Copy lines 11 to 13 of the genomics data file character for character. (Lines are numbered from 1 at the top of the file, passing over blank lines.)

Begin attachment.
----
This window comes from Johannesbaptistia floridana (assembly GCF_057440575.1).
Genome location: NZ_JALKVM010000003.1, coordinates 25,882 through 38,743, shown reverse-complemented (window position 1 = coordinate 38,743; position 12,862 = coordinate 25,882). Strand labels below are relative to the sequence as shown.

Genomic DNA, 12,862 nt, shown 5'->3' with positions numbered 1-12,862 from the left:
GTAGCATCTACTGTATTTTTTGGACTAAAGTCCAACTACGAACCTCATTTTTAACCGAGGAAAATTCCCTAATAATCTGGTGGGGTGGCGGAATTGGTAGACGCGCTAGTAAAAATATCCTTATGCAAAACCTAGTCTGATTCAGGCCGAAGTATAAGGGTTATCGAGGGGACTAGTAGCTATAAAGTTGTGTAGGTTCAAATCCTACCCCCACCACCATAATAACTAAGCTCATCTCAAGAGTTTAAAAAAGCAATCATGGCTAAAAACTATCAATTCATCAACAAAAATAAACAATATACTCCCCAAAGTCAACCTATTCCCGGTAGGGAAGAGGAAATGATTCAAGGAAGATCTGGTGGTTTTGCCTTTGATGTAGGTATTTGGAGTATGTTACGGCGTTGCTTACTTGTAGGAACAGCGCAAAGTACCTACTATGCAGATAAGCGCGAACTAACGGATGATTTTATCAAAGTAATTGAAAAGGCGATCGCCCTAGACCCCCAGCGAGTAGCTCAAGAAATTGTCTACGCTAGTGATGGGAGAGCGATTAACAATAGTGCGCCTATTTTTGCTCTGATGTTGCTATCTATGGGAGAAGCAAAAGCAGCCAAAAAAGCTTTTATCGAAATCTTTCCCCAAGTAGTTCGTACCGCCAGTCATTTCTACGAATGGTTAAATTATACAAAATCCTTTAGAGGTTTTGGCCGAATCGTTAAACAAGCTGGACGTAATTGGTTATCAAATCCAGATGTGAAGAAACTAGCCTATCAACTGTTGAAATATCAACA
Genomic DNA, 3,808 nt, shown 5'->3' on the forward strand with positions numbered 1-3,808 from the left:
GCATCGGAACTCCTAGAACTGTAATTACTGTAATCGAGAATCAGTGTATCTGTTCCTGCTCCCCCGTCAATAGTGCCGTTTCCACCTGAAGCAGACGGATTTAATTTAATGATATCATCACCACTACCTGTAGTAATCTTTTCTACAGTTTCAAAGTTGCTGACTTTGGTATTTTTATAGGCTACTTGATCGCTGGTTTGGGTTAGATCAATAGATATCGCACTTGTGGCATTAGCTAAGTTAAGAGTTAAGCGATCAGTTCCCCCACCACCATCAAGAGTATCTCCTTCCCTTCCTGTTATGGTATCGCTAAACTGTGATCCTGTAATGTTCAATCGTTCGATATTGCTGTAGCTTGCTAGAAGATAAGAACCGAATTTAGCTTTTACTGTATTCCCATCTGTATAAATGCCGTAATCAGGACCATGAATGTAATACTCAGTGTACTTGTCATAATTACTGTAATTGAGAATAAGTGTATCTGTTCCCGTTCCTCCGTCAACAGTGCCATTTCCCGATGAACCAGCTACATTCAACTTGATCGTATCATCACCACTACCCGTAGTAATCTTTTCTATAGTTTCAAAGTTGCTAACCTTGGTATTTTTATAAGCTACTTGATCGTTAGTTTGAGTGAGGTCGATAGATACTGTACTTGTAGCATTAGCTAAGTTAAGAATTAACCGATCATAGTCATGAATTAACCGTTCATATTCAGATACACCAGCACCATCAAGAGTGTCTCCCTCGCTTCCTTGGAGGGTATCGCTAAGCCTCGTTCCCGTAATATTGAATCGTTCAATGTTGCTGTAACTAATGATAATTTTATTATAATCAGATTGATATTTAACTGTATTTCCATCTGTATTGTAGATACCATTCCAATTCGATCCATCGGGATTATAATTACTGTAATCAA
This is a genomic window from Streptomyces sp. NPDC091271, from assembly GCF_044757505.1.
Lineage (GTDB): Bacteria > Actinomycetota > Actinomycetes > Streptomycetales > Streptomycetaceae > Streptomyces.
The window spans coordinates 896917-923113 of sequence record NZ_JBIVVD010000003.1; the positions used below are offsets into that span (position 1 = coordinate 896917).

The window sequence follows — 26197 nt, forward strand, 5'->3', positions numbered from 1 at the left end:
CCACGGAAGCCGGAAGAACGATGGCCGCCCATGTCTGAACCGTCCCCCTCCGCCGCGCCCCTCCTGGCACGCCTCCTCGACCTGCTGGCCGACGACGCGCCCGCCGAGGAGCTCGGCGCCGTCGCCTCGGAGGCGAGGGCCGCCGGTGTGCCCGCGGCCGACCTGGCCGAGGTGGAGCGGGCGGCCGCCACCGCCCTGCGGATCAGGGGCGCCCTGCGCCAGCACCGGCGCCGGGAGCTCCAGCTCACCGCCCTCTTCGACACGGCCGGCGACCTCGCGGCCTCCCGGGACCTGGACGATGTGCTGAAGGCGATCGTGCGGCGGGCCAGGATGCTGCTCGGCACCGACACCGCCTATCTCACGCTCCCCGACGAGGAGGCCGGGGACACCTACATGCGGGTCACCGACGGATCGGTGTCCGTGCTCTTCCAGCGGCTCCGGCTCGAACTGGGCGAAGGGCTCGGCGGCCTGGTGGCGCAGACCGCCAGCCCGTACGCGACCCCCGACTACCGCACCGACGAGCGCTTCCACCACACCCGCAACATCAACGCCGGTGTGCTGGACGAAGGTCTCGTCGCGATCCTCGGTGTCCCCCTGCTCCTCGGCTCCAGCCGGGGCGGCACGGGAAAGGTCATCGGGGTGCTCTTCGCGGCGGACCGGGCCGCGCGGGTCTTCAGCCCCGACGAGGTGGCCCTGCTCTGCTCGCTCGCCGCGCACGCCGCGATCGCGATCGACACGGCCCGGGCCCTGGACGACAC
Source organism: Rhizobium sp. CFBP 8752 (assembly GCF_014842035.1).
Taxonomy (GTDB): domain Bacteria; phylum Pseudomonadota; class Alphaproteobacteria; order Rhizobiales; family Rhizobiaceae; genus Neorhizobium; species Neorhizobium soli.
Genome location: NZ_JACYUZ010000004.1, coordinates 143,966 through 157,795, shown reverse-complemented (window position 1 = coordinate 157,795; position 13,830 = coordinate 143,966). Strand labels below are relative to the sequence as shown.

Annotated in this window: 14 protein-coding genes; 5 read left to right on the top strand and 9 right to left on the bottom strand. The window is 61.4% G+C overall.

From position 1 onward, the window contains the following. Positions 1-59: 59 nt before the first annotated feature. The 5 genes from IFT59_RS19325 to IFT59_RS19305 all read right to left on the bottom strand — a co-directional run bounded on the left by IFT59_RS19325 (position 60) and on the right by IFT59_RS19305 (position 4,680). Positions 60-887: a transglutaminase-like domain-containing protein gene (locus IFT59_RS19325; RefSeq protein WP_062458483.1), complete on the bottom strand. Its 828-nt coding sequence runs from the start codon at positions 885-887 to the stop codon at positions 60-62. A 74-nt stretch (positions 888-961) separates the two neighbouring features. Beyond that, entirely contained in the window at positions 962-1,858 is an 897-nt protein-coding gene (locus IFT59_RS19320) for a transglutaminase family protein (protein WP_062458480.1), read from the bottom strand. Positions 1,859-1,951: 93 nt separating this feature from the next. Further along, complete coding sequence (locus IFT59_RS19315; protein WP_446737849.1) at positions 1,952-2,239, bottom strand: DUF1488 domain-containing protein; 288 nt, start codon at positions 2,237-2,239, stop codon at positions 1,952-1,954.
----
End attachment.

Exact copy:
CCACGGAAGCCGGAAGAACGATGGCCGCCCATGTCTGAACCGTCCCCCTCCGCCGCGCCCCTCCTGGCACGCCTCCTCGACCTGCTGGCCGACGACGCGCCCGCCGAGGAGCTCGGCGCCGTCGCCTCGGAGGCGAGGGCCGCCGGTGTGCCCGCGGCCGACCTGGCCGAGGTGGAGCGGGCGGCCGCCACCGCCCTGCGGATCAGGGGCGCCCTGCGCCAGCACCGGCGCCGGGAGCTCCAGCTCACCGCCCTCTTCGACACGGCCGGCGACCTCGCGGCCTCCCGGGACCTGGACGATGTGCTGAAGGCGATCGTGCGGCGGGCCAGGATGCTGCTCGGCACCGACACCGCCTATCTCACGCTCCCCGACGAGGAGGCCGGGGACACCTACATGCGGGTCACCGACGGATCGGTGTCCGTGCTCTTCCAGCGGCTCCGGCTCGAACTGGGCGAAGGGCTCGGCGGCCTGGTGGCGCAGACCGCCAGCCCGTACGCGACCCCCGACTACCGCACCGACGAGCGCTTCCACCACACCCGCAACATCAACGCCGGTGTGCTGGACGAAGGTCTCGTCGCGATCCTCGGTGTCCCCCTGCTCCTCGGCTCCAGCCGGGGCGGCACGGGAAAGGTCATCGGGGTGCTCTTCGCGGCGGACCGGGCCGCGCGGGTCTTCAGCCCCGACGAGGTGGCCCTGCTCTGCTCGCTCGCCGCGCACGCCGCGATCGCGATCGACACGGCCCGGGCCCTGGACGACAC
Source organism: Rhizobium sp. CFBP 8752 (assembly GCF_014842035.1).
Taxonomy (GTDB): domain Bacteria; phylum Pseudomonadota; class Alphaproteobacteria; order Rhizobiales; family Rhizobiaceae; genus Neorhizobium; species Neorhizobium soli.